Although the results are still very preliminary, so far they look very promising. Three months after his treatment, blood tests indicated that 70% of Evie’s blood stem cells had the new corrected gene. The UCLA team estimates that a 20% correction would be enough to prevent future sickle cell complications. What is also encouraging is that Evie hasn’t had a pain crisis since undergoing the treatment.

In a press release from UCLA, Dr. Kohn discusses that he is cautiously optimistic about these results.

“It’s too early to declare victory, but it’s looking quite promising at this point. Once we’re at six months to a year, if it looks like it does now, I’ll feel very comfortable that he’s likely to have a permanent benefit.”

In the same press release, Evie talks about what a cure would mean for his future and his life going forward.

“I want to be present in my kids’ lives, so I’ve always said I’m not going to have kids unless I can get this cured. But if this works, it means I could start a family one day.”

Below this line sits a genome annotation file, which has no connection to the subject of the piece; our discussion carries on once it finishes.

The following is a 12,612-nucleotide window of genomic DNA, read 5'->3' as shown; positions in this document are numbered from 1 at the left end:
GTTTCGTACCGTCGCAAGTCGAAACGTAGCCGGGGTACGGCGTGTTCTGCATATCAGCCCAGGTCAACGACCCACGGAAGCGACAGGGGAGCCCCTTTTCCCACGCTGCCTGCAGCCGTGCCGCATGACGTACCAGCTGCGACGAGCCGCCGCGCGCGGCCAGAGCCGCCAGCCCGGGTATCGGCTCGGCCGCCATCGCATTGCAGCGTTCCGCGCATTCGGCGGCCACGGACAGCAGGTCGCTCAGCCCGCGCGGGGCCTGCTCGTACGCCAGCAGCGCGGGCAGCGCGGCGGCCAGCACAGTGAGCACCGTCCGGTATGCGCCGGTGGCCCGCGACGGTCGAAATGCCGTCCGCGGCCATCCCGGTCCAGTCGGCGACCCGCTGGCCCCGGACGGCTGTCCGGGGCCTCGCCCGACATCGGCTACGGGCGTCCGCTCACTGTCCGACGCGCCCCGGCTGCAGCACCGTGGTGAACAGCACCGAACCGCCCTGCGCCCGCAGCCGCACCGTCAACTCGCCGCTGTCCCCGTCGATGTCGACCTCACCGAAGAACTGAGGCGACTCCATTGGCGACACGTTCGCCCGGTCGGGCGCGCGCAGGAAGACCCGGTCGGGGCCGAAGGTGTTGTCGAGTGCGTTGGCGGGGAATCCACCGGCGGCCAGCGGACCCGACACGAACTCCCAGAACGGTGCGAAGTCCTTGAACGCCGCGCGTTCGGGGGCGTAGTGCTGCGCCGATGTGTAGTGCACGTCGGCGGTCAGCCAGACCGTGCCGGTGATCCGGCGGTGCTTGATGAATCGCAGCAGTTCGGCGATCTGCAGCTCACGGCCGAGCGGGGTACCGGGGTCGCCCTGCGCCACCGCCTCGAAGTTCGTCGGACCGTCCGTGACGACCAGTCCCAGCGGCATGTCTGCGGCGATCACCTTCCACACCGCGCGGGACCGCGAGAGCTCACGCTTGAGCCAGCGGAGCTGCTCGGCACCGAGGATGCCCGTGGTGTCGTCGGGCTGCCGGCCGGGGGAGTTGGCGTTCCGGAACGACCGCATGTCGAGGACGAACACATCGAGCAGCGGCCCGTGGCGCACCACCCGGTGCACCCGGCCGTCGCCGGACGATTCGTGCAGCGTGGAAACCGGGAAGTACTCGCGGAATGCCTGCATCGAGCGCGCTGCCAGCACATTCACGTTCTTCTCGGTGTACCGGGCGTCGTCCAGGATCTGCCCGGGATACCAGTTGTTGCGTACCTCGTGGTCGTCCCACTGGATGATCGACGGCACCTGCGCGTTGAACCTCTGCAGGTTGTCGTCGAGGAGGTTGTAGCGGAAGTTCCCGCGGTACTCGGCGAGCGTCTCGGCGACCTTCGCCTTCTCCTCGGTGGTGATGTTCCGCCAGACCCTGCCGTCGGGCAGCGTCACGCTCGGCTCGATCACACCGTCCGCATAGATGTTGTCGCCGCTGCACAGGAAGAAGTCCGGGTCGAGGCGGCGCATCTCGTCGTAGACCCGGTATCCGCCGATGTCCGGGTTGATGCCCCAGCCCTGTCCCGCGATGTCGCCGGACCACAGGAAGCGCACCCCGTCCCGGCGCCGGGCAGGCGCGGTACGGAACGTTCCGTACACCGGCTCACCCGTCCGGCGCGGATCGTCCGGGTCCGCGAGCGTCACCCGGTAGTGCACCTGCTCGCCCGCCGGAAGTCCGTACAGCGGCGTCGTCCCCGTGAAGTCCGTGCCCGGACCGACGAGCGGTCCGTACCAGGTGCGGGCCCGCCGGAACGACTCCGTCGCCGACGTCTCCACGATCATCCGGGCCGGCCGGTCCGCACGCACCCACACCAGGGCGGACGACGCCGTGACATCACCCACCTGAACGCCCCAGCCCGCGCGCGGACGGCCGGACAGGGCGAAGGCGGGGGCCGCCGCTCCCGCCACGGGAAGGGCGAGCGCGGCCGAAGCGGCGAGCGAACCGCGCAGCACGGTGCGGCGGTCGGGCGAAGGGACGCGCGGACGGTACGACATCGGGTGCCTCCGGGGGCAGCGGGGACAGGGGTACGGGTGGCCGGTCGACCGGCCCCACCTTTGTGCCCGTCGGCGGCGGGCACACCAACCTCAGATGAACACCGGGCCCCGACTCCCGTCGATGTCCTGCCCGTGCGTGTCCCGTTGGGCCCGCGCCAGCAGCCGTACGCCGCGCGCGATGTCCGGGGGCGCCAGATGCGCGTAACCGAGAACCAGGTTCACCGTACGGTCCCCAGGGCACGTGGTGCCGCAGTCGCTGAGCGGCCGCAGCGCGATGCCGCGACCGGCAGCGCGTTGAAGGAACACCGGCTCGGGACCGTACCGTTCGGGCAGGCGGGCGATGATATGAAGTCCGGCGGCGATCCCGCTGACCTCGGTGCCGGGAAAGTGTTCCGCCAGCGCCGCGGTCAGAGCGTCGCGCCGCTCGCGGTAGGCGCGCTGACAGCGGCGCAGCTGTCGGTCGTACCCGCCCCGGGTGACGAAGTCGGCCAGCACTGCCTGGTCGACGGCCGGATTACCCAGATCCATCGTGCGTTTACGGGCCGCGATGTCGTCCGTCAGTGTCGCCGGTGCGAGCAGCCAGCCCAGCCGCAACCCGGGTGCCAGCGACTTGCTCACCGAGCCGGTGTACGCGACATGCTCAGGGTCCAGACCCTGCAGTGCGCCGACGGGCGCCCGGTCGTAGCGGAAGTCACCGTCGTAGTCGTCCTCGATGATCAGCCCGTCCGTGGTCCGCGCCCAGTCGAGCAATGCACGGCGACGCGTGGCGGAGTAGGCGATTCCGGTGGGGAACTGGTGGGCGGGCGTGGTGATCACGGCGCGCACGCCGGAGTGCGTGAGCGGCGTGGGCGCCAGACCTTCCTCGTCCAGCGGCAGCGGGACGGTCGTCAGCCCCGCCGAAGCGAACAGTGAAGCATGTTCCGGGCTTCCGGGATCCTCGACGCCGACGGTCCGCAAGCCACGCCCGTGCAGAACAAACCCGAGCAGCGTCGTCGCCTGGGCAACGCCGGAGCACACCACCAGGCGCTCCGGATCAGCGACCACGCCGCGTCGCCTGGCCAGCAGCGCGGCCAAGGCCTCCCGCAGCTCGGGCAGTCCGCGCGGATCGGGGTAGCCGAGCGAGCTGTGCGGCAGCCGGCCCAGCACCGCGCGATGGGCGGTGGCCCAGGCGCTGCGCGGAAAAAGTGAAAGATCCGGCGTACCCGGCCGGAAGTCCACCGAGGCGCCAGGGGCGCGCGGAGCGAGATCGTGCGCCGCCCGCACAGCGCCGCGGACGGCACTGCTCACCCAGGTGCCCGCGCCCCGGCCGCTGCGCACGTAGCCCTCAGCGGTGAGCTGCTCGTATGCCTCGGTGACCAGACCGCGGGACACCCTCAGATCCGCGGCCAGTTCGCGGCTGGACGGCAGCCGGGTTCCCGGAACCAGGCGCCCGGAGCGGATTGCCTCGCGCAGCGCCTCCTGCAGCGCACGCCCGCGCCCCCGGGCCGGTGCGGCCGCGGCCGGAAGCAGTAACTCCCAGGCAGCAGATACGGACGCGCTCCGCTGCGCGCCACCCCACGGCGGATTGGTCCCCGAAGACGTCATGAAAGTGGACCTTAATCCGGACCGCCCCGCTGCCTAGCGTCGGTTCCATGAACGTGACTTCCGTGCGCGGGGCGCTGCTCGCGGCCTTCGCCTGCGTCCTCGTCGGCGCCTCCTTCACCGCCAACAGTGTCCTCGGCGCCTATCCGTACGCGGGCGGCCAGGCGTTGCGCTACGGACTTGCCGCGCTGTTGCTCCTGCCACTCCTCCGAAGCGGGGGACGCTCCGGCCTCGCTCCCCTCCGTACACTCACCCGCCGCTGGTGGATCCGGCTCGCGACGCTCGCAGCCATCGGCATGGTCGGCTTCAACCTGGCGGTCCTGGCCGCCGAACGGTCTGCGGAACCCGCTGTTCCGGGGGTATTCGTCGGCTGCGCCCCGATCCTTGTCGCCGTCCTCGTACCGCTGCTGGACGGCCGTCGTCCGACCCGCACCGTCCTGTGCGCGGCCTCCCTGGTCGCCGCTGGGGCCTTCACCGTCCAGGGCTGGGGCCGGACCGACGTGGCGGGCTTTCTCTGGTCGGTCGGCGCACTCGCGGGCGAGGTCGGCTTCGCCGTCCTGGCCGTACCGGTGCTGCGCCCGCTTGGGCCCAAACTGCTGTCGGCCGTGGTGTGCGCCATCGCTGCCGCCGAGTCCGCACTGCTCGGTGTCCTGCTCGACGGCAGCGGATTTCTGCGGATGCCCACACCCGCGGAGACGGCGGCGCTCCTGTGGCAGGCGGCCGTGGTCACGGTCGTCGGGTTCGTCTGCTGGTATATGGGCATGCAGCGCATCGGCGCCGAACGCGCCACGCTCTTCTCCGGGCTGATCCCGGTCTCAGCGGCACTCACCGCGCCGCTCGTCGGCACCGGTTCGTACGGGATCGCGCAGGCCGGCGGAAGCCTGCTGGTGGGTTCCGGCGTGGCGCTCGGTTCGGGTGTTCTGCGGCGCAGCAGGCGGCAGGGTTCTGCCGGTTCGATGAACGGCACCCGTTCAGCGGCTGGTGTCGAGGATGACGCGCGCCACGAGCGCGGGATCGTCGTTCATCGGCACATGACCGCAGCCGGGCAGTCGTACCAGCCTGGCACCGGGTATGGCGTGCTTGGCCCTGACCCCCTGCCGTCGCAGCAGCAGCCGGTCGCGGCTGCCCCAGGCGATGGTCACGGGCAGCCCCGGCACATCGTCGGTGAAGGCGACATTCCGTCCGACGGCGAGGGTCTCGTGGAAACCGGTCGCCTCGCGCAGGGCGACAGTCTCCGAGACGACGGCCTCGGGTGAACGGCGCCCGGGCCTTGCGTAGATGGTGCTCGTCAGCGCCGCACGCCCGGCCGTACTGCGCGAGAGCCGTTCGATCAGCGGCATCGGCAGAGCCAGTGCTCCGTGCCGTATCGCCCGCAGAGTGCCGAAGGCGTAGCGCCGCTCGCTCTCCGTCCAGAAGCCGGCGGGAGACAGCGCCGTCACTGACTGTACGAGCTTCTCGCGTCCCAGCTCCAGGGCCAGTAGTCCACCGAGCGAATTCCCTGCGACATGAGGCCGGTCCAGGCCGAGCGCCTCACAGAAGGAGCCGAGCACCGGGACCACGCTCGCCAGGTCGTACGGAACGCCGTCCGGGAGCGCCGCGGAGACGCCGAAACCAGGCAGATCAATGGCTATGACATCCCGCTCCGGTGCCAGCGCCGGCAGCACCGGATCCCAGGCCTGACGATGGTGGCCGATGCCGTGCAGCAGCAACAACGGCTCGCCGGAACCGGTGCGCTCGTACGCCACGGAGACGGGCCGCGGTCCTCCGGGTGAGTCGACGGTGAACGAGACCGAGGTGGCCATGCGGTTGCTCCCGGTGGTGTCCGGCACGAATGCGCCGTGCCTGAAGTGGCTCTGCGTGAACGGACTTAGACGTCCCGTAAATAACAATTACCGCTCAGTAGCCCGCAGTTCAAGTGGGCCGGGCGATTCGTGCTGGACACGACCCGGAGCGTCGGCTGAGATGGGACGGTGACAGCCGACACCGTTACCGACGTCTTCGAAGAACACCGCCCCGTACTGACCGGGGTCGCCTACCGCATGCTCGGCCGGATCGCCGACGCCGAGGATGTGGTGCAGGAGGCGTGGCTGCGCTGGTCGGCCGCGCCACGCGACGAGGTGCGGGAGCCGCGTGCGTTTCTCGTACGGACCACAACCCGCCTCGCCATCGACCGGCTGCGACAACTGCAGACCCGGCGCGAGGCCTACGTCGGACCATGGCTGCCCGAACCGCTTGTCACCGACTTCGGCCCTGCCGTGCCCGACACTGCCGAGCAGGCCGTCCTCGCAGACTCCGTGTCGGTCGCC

You can learn more about Evie’s story and the remarkable CIRM funded work at UCLA by watching the video below.

CIRM-Funded Clinical Trial for Sickle Cell Gives Hope to People Battling the Disease

Marissa Cors (right) with her mother Adrienne Shapiro

Marissa Cors has lived with Sickle Cell Disease (SCD) for more than 40 years. The co-founder of The Sickle Cell Experience Live, an online platform designed to bring more awareness to Sickle Cell Disease around the world, says it’s hard, knowing that at any moment you may have to put your life on hold to cope with another attack of excruciating pain.

“It is incredibly frustrating to have a disease that is constantly disrupting and interfering with your life. The daily pain and fatigue make it difficult to have a normal life. You may be experiencing manageable pain one minute and then a crisis will hit – knocking you to the ground with horrible pain and requiring pain management and hospitalization. It makes going to school or having a job or even a normal adult relationship near impossible.”